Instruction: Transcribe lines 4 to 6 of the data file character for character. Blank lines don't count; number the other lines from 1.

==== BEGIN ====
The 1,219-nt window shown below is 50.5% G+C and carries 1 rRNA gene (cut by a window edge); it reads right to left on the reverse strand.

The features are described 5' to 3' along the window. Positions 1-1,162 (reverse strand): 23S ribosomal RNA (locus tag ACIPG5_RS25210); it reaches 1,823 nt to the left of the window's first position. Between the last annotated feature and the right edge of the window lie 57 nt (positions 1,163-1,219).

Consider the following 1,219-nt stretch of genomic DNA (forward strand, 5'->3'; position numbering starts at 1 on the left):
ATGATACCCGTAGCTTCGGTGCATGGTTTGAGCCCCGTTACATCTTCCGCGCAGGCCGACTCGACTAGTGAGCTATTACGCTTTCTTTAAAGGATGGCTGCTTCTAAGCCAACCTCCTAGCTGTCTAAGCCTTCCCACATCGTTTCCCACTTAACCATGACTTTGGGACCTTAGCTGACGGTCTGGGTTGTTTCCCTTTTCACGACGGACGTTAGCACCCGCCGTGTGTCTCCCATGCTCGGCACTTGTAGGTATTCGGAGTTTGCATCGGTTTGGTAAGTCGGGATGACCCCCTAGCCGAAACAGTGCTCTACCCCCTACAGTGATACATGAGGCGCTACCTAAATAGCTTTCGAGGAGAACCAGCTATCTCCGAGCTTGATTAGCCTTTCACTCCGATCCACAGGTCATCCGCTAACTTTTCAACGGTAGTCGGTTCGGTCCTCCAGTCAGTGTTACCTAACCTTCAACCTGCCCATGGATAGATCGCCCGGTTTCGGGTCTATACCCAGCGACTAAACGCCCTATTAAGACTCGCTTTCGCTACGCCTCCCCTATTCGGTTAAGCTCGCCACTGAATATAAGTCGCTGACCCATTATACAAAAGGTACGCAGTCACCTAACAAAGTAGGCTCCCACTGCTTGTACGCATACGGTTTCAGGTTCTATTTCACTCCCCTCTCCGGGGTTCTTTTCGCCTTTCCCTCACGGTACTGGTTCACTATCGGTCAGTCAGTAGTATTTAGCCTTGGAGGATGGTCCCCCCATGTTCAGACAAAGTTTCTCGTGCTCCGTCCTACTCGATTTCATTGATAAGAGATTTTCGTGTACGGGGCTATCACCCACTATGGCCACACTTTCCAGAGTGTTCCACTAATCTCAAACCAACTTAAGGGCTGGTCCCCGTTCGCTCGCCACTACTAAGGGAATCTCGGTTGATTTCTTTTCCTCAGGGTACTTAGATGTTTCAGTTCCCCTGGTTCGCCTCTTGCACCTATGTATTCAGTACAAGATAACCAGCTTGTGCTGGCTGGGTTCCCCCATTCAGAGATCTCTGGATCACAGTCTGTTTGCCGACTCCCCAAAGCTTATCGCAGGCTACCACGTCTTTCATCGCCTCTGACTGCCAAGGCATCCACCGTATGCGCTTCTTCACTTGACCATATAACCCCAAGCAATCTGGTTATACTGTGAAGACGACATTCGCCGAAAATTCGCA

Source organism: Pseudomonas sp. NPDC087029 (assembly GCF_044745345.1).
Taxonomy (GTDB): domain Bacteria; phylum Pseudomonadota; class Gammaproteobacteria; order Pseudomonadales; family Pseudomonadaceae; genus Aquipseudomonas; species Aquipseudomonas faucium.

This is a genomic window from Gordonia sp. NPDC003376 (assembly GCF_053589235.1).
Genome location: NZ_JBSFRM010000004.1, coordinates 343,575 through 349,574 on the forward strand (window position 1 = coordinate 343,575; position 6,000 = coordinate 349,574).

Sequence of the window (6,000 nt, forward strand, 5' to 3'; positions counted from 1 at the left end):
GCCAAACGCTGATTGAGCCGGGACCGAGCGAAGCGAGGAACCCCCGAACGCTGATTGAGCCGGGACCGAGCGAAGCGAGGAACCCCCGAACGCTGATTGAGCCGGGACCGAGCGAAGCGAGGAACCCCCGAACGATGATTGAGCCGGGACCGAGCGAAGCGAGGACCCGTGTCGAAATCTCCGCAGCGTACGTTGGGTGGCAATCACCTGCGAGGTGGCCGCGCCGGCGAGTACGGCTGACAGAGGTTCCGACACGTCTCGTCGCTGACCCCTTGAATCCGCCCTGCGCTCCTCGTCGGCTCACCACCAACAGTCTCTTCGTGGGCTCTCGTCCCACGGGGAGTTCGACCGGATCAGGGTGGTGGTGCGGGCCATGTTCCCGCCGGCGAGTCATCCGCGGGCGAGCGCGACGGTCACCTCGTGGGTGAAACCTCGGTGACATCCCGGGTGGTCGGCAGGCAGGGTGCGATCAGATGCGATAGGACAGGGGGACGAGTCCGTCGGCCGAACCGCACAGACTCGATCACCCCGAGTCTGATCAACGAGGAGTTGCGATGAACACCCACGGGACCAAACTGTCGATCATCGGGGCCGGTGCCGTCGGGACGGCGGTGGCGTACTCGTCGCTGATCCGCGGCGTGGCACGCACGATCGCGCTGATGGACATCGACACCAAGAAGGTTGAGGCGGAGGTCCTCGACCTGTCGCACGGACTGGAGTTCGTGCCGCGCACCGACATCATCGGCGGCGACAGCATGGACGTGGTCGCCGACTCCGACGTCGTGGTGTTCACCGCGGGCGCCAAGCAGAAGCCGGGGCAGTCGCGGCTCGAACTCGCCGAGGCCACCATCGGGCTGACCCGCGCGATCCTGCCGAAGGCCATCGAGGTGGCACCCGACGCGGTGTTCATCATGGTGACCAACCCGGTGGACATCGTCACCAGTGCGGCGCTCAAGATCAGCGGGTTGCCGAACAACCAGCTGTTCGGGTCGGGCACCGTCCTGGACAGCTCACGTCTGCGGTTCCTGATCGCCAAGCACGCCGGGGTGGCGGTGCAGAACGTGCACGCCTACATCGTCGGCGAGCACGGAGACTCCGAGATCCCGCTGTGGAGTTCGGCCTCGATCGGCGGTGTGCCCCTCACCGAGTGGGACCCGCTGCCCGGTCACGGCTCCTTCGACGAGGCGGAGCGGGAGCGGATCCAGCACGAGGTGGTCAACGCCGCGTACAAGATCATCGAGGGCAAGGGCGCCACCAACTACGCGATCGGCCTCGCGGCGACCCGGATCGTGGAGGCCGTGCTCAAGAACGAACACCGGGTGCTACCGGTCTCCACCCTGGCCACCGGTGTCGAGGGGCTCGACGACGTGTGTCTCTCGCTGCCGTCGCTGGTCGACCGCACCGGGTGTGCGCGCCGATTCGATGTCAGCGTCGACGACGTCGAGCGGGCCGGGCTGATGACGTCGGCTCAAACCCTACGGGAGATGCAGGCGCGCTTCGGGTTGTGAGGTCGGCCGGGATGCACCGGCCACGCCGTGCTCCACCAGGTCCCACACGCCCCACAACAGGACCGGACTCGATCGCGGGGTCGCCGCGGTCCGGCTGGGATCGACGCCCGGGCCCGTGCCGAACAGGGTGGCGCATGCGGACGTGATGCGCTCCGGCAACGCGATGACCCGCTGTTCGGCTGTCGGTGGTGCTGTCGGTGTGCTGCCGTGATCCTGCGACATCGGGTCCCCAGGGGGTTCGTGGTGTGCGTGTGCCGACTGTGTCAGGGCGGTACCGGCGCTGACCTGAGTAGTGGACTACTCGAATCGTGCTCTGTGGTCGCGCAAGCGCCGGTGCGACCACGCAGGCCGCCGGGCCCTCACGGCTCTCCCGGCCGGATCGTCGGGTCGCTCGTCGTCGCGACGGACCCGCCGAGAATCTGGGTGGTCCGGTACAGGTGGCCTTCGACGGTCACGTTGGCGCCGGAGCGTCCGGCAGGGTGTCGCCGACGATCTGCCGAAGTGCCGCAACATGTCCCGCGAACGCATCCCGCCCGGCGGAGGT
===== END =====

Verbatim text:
ATGATACCCGTAGCTTCGGTGCATGGTTTGAGCCCCGTTACATCTTCCGCGCAGGCCGACTCGACTAGTGAGCTATTACGCTTTCTTTAAAGGATGGCTGCTTCTAAGCCAACCTCCTAGCTGTCTAAGCCTTCCCACATCGTTTCCCACTTAACCATGACTTTGGGACCTTAGCTGACGGTCTGGGTTGTTTCCCTTTTCACGACGGACGTTAGCACCCGCCGTGTGTCTCCCATGCTCGGCACTTGTAGGTATTCGGAGTTTGCATCGGTTTGGTAAGTCGGGATGACCCCCTAGCCGAAACAGTGCTCTACCCCCTACAGTGATACATGAGGCGCTACCTAAATAGCTTTCGAGGAGAACCAGCTATCTCCGAGCTTGATTAGCCTTTCACTCCGATCCACAGGTCATCCGCTAACTTTTCAACGGTAGTCGGTTCGGTCCTCCAGTCAGTGTTACCTAACCTTCAACCTGCCCATGGATAGATCGCCCGGTTTCGGGTCTATACCCAGCGACTAAACGCCCTATTAAGACTCGCTTTCGCTACGCCTCCCCTATTCGGTTAAGCTCGCCACTGAATATAAGTCGCTGACCCATTATACAAAAGGTACGCAGTCACCTAACAAAGTAGGCTCCCACTGCTTGTACGCATACGGTTTCAGGTTCTATTTCACTCCCCTCTCCGGGGTTCTTTTCGCCTTTCCCTCACGGTACTGGTTCACTATCGGTCAGTCAGTAGTATTTAGCCTTGGAGGATGGTCCCCCCATGTTCAGACAAAGTTTCTCGTGCTCCGTCCTACTCGATTTCATTGATAAGAGATTTTCGTGTACGGGGCTATCACCCACTATGGCCACACTTTCCAGAGTGTTCCACTAATCTCAAACCAACTTAAGGGCTGGTCCCCGTTCGCTCGCCACTACTAAGGGAATCTCGGTTGATTTCTTTTCCTCAGGGTACTTAGATGTTTCAGTTCCCCTGGTTCGCCTCTTGCACCTATGTATTCAGTACAAGATAACCAGCTTGTGCTGGCTGGGTTCCCCCATTCAGAGATCTCTGGATCACAGTCTGTTTGCCGACTCCCCAAAGCTTATCGCAGGCTACCACGTCTTTCATCGCCTCTGACTGCCAAGGCATCCACCGTATGCGCTTCTTCACTTGACCATATAACCCCAAGCAATCTGGTTATACTGTGAAGACGACATTCGCCGAAAATTCGCA

Source organism: Pseudomonas sp. NPDC087029 (assembly GCF_044745345.1).
Taxonomy (GTDB): domain Bacteria; phylum Pseudomonadota; class Gammaproteobacteria; order Pseudomonadales; family Pseudomonadaceae; genus Aquipseudomonas; species Aquipseudomonas faucium.